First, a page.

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Applying for FEMA assistance after flooding, 2 skiers hurt in Tahoe avalanche Google lays off 12K workers

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Affected by flooding in San Joaquin County? Here’s how to apply for FEMA assistance | The Federal Emergency Management Agency, or FEMA, added San Joaquin County to its major disaster declaration for the State of California, now allowing individuals and households in the county to apply for financial help and direct services. This comes after floodwaters devastated parts of the county, such as Acampo and Woodbridge, by damaging homes and flooding streets this week. Read more here.

Carjacker kills 2 women in south Sacramento collision near Florin Road, officials say | Two women are dead after a man in a stolen SUV ran a red light and crashed into them, Sacramento officials said. That man, who was later found to be under the influence, was arrested while he was trying to steal another vehicle. Read more here.

2 skiers hurt in backcountry avalanche near Tahoe resort | Two backcountry skiers were sent to nearby hospitals Thursday in an avalanche outside the boundaries of a Lake Tahoe ski resort. Both skiers were transported to area hospitals for treatment of unknown injuries suffered near Heavenly Mountain Resort in South Lake Tahoe, California. There was no immediate word on their condition. Read more here.

GoldenSky organizers excited to expand Sacramento country music festival | The lineup for the GoldenSky Country Music Festival, one of Sacramento’s newest — and already buzzing — music festivals, is out and organizers are already energized for the October event. The event debuted last October, bringing roughly 50,000 people to Discovery Park for two days of music, organizers said. Read more here.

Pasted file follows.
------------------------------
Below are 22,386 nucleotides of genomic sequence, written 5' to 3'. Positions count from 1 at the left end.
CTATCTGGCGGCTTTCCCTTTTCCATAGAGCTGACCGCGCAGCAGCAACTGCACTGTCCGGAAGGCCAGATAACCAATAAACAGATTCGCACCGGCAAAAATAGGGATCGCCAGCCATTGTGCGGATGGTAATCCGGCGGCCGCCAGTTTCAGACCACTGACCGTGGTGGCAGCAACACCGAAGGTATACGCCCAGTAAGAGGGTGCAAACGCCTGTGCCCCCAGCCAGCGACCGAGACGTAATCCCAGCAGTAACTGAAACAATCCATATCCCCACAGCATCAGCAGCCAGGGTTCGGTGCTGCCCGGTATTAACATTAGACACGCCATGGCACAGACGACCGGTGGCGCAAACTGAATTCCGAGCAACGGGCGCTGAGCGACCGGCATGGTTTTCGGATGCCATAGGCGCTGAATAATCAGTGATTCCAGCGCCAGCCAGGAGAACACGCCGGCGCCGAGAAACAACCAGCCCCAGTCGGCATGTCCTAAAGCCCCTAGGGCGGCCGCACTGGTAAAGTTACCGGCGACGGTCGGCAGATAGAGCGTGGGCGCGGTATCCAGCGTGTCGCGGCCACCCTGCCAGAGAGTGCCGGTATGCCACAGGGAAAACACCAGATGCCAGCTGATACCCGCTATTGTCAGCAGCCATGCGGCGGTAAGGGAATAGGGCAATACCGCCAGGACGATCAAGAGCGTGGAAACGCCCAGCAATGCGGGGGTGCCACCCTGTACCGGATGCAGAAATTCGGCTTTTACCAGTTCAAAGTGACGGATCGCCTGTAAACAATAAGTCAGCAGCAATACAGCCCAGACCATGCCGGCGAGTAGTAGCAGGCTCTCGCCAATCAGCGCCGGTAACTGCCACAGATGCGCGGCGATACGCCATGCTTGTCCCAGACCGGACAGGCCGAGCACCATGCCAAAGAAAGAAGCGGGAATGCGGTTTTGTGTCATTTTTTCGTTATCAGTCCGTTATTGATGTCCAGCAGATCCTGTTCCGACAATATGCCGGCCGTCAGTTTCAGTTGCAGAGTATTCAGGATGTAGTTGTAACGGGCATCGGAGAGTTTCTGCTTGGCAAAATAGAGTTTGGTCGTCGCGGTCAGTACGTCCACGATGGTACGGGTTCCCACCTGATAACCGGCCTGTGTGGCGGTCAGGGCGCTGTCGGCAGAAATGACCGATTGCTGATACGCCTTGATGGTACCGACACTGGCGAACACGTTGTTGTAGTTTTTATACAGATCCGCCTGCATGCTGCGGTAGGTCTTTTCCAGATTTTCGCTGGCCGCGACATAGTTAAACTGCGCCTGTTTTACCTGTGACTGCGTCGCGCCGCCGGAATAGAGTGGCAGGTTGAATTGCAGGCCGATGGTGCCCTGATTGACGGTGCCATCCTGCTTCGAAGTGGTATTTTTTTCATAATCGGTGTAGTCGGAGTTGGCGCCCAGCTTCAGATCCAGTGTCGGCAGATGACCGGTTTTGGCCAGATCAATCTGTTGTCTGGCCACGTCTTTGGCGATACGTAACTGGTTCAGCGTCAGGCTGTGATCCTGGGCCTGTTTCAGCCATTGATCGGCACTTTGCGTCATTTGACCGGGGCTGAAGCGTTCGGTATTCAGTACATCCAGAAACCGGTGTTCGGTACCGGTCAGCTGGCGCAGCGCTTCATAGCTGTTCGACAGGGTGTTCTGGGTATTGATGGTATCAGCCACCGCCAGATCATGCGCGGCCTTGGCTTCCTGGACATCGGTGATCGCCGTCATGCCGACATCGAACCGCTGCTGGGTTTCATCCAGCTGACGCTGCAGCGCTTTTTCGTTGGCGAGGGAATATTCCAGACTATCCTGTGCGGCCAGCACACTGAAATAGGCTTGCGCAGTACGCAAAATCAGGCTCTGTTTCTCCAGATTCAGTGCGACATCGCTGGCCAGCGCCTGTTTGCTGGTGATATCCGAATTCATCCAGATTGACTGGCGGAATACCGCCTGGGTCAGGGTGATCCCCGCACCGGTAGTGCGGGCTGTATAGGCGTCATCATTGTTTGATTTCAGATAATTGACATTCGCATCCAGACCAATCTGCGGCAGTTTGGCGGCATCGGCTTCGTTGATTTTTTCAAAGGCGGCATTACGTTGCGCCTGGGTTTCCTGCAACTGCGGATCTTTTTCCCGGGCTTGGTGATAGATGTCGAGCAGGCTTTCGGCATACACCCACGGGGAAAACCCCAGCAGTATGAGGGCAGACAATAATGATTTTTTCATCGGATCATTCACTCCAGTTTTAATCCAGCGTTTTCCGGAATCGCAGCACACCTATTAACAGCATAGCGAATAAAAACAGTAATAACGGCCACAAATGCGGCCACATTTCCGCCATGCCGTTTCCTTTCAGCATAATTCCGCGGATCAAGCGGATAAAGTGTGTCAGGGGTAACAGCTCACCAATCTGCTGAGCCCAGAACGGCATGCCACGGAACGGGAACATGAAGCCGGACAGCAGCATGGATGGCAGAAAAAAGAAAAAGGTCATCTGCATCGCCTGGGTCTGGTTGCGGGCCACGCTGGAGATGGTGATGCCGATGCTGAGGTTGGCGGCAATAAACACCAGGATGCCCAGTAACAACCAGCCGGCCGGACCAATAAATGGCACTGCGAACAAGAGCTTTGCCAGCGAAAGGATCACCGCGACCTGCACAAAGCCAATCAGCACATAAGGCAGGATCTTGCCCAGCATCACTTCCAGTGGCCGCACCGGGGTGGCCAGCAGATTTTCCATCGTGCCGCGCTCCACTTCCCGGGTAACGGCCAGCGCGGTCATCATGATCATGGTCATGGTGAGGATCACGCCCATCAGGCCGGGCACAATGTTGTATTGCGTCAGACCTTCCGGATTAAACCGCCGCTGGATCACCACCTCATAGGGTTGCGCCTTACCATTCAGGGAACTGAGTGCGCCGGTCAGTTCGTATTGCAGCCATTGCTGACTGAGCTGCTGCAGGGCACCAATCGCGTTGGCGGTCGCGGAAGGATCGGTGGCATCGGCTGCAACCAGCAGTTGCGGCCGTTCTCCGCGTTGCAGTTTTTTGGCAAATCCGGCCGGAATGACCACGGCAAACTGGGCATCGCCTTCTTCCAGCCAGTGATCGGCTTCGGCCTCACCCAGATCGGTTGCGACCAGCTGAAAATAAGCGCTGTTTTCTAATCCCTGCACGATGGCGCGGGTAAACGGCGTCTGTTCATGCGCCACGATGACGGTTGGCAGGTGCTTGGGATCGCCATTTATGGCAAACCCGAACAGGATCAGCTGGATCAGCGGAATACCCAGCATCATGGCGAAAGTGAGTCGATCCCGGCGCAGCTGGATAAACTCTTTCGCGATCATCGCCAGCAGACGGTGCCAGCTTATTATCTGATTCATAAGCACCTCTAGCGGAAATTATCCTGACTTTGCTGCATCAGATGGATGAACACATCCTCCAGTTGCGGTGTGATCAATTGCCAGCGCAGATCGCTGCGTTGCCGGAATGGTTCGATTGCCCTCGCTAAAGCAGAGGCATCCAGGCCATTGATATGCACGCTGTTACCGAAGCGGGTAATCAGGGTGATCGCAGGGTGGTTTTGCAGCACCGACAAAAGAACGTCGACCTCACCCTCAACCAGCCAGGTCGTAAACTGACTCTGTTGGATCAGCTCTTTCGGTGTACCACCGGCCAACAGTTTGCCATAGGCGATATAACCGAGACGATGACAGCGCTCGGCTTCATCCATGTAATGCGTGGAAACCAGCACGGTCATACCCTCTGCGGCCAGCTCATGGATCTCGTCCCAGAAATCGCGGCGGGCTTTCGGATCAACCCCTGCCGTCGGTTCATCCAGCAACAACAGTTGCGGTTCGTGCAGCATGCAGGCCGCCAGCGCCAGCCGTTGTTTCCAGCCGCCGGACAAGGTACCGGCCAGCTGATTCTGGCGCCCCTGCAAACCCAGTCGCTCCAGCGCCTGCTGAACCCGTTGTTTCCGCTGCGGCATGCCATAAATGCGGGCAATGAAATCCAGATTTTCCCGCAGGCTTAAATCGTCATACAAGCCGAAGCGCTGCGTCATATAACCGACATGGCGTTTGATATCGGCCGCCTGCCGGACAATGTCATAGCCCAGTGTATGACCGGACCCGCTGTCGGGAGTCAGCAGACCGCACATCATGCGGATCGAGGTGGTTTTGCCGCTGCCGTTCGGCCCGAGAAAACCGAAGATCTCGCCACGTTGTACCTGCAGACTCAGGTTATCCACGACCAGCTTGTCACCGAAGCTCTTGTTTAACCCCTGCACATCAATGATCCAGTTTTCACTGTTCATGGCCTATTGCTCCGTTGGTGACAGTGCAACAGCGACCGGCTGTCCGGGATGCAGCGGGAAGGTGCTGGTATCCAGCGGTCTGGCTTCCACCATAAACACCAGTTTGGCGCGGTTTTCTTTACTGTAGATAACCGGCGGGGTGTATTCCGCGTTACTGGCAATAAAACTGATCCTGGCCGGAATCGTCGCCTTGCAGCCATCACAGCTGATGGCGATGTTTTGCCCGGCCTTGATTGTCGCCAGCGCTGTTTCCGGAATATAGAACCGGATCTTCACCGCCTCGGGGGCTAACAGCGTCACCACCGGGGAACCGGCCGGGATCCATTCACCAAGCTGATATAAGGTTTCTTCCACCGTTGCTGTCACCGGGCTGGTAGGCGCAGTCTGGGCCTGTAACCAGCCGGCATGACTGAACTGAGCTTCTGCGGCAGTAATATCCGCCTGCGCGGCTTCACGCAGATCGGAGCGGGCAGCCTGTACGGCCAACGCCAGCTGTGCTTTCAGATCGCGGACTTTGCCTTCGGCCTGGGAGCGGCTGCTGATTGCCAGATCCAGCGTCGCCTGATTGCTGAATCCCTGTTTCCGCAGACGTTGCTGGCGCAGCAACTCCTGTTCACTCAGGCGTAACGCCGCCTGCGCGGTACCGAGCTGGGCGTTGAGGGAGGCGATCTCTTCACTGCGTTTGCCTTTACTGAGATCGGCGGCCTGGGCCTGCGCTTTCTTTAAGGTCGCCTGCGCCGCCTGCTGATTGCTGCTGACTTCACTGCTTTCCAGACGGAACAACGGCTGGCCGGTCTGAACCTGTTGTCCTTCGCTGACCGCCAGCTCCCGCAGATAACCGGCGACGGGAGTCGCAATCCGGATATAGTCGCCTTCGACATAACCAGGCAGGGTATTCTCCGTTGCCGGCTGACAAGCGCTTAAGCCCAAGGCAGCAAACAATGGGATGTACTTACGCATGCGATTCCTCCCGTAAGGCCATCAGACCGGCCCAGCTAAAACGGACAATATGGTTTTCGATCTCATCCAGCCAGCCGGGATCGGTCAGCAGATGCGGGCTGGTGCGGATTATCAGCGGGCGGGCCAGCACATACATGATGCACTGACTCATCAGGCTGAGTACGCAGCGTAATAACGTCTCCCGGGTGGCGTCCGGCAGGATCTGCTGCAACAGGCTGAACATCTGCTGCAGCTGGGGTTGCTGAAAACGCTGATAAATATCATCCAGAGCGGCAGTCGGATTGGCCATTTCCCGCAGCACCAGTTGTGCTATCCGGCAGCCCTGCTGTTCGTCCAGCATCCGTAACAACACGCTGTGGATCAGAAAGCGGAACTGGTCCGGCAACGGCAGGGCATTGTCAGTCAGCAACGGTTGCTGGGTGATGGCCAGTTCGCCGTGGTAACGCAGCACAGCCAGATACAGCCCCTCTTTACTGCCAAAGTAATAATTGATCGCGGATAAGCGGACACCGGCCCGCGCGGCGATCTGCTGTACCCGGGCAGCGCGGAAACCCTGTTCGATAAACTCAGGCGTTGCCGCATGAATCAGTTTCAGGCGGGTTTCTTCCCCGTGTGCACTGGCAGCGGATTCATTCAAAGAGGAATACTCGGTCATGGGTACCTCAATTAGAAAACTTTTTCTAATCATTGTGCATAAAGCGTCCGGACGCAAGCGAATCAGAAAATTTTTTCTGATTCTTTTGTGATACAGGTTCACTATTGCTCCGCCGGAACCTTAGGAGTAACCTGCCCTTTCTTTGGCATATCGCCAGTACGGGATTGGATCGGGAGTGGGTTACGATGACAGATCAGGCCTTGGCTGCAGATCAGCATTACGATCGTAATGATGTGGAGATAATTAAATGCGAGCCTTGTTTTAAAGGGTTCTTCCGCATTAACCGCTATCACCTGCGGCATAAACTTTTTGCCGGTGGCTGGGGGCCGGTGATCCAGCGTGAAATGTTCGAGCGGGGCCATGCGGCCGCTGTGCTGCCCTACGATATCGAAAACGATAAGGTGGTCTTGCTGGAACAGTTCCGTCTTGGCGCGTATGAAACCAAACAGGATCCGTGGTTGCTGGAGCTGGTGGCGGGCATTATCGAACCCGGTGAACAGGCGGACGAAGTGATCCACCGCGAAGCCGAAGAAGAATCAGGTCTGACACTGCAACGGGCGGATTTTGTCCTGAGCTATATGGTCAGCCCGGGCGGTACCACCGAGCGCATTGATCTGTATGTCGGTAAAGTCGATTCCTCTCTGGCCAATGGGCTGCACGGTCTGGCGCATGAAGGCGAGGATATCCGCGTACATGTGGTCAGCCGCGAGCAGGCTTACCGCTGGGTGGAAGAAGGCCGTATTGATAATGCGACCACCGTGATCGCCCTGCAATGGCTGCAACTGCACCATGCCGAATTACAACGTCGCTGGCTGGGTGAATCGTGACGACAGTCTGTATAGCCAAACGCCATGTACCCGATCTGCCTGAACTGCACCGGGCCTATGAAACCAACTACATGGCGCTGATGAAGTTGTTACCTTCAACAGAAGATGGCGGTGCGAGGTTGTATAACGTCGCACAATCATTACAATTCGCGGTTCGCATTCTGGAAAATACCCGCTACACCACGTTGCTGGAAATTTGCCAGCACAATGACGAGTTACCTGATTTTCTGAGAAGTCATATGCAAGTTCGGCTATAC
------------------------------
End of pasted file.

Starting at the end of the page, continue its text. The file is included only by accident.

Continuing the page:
‘The country is here for you’: President Biden vows to help California rebuild after storms | President Joe Biden said after touring California storm damage by air and on foot Thursday that the federal government is committed to helping the state recover from mudslides, flooding and other impacts. Read more here.

Google cutting 12,000 jobs as tech industry layoffs widen | Google is laying off 12,000 workers, becoming the latest tech company to trim staff after rapid expansions during the COVID-19 pandemic have worn off. CEO Sundar Pichai shared the news Friday in an email to staff at the Silicon Valley giant that was also posted on the company’s news blog. “Over the past two years we’ve seen periods of dramatic growth,” Pichai wrote. “To match and fuel that growth, we hired for a different economic reality than the one we face today.” Read more here.

T-Mobile says data on 37 million customers stolen | U.S. wireless network T-Mobile says hackers have stolen data on 37 million customers. It says the breach occurred in late November and was discovered Jan. 5. The company said Thursday in a regulatory filing that the unidentified intruder obtained data, including addresses, phone numbers and dates of birth. T-Mobile said the exposed data did not include bank account or credit card information, Social Security numbers or other IDs or passwords. Read more here.

President Biden on classified docs discovery: ‘There’s no there there’ | A frustrated President Joe Biden said Thursday there is “no there there” when he was persistently questioned about the discovery of classified documents and official records at his home and former office. “We found a handful of documents were filed in the wrong place,” Biden said to reporters who questioned him during a tour of the damage from storms in California. “We immediately turned them over to the Archives and the Justice Department.”

Read more here.
Supreme Court says it hasn’t found abortion opinion leaker, but investigation continues | Eight months, 126 formal interviews and a 23-page report later, the Supreme Court said it has failed to discover who leaked a draft of the court’s opinion overturning abortion rights. The report released by the court Thursday is the apparent culmination of an investigation ordered by Chief Justice John Roberts a day after the May leak of the draft to Politico. At the time, Roberts called the leak an “egregious breach of trust.” The leak touched off protests at justices’ homes and raised concerns about their security. And it came more than a month before the final opinion by Justice Samuel Alito was released and the court formally announced it was overturning Roe v. Wade. Read more here.


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